Shankland received his astronomical training while serving in the United States Navy, where he rose to the rank of Commander. He became Director of the Naval Observatory Flagstaff Station, designing and building instruments and contributing to the GEMSS project.
Paul Shankland died on Friday the 20th of October, 2020.
Paul D. Shankland, a resident of Cedar Key, Florida, and former Director of the U.S. Naval Observatory Flagstaff Station (NOFS), died from liver cancer at the age of 59.
A native of Greensboro, North Carolina, he was born March 6, 1961, in Florence, Italy, where his father was studying. Appointed to the U.S. Naval Academy in 1979, he graduated in 1983 with a Bachelor’s degree in pure mathematics. During his subsequent 25 years of naval service, he earned a Master’s degree in astronomy (with distinction) from the University of Western Sydney, and his Ph. D. in astronomy from James Cook University. His thesis research was on optical and millimeter radio detections and the dynamical properties of Earth-like planets and Kuiper belts around M-dwarf stars. During his uniformed career, Dr. Shankland earned military subspecialties in Manpower Resourcing, Command and Control (C2), and was designated a Space Professional.
From 1983 until 2008 he served on active duty in the U.S. Navy, retiring from uniformed service with the rank of Commander. During his Navy career he served on a variety of ships and earned his aviator’s wings, flying E2C Hawkeye aircraft before being assigned as Executive Officer, then Commanding Officer, of Strike Training Squadron NINE (VT-9 “Tigers”). VT-9 flew T-2C Buckeyes and T-45C Super Goshawks to train tactical carrier strike and fighter pilots. By the time hung up his flight suit in 2008, he had accumulated 3800 hours in 22 aircraft types, made 374 arrested landings on 12 aircraft carriers, and had earned 42 medals, decorations, and campaign awards. His aviation call sign was “Happy”.
In 2004 Dr. Shankland was appointed to the U.S. Naval Observatory (USNO), as Director of Space Acquisitions, Programs, Plans & Requirements (N5/N8). At USNO, he oversaw the scientific development, requirements, programs, and funds sourcing of Astrometric, Earth Orientation, Celestial Applications, and Atomic Time/GPS programs.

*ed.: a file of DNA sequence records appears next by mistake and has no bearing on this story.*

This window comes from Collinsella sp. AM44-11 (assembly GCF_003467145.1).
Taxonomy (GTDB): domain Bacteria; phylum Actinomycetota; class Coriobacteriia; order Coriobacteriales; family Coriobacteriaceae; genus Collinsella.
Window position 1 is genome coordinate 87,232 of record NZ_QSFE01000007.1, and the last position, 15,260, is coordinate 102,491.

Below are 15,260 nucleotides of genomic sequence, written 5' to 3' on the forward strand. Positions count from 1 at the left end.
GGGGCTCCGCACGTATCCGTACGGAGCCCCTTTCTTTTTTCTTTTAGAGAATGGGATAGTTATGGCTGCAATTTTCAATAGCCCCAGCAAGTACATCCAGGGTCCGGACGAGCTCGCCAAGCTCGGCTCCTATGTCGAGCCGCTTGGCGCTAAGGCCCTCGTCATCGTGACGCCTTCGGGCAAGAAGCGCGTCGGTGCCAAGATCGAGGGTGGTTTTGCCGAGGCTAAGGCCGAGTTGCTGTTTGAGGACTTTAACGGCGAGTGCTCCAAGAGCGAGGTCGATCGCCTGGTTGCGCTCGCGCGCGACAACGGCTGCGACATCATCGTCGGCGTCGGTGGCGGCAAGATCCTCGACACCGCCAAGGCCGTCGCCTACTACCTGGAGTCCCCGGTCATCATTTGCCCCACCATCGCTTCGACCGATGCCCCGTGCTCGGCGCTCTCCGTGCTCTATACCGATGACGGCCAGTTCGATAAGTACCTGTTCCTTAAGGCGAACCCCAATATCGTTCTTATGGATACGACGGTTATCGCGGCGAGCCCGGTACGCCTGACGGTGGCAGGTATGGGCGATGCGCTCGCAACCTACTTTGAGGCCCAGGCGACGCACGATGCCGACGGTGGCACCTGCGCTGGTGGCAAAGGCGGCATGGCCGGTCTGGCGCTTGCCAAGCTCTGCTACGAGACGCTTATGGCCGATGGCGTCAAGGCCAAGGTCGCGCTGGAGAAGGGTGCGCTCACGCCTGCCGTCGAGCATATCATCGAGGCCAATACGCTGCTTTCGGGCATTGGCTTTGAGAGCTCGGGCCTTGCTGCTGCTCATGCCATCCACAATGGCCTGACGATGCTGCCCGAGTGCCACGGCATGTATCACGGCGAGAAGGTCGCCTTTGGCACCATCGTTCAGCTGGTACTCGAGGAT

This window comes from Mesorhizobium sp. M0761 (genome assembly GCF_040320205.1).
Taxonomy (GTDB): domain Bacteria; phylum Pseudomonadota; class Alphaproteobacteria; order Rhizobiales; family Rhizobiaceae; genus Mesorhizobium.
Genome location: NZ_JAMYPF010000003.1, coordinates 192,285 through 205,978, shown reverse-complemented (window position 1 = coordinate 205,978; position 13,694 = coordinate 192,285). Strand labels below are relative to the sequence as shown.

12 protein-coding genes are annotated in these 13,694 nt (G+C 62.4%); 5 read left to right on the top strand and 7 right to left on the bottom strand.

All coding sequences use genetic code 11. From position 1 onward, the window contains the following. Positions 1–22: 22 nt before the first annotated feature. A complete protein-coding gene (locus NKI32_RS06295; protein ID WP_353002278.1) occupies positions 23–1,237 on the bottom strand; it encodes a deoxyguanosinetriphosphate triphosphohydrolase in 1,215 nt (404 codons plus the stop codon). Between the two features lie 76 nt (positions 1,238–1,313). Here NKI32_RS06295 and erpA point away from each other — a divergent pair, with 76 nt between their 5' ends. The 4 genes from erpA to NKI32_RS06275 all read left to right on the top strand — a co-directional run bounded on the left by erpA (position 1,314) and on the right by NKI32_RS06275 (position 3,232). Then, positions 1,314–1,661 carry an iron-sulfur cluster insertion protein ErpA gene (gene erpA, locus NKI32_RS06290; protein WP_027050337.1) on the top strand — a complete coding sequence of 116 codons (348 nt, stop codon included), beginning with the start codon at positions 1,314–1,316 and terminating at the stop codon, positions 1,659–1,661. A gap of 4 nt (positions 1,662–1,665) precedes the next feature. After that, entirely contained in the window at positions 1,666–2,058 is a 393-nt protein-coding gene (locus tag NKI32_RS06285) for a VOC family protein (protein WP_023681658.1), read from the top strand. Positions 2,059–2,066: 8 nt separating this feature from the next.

In June, 2008, Dr. Shankland was appointed via civil service to become the sixth Director of the Naval Observatory Flagstaff Station (NOFS), a 290-acre dark-sky facility with 20 staff members that operates on a 7800-ft peak in Alpine northern Arizona. NOFS astronomers observe celestial objects to create star catalogs for DoD applications and for general use by the global astronomical community. They also measure stellar parallaxes, conduct research to improve operational and research methods, and develop cryogenic imaging systems, adaptive optics, infrared and optical detectors and instruments. NOFS operates 1.55-m, 1.3-m, and 1-m aperture telescopes. It jointly operates the 437-m baseline Navy Precision Optical Interferometer (NPOI) array with Lowell Observatory and the Naval Research Laboratory on nearby Anderson Mesa. He retired from NOFS in January 2020.
During his astronomical career, Paul conducted diverse research endeavors for the Global Exoplanet M-dwarf Search-Survey (GEMSS), using the Very Large Array, the Australia Telescope Compact Array (ATCA), the Giant Metrewave Radio Telescope (GMRT) in India, Lick Observatory in California, Perth Observatory, the Spitzer Space Telescope, and the Naval Observatory. He also designed and built the airborne Tactical Observatory for Photometry of Astronomical Targets (TOP-hAT) and other instruments. He was lead author of numerous DoD white papers and academic astrophysics publications.
His professional memberships included the American Astronomical Society (AAS), where he was elected to seats on the Main and Brouwer Award Committees of the Division of Dynamical Astronomy; the American Institute of Physics; and the International Astronomical Union, actively serving on the Commissions for Celestial Mechanics and Dynamical Astronomy, Extrasolar Planets, Fundamental Astronomy, Stellar Photometry and Polarimetry, and the History of Astronomy.
Paul’s extracurricular interests and memberships were diverse. He was a member of the Institute of Navigation, the Navy Tailhook Foundation, the Professional Association of Dive Instructors, the Scottish-American Military Society, the Aircraft Owners and Pilots Association, the National Waco Club, the Experimental Aircraft Association, the Vintage Aircraft Association, the International Aerobatics Club, and the International Sled Dog Racing Association.
Paul was an avid commercial aerobatic pilot and the proud owner of a red and white 1939 Waco Cabin Biplane.
He is survived by his wife Amanda, two grown children, five step-children, his mother, a sister, and four Siberian Huskies.
He will be buried at Arlington National Cemetery at a future date.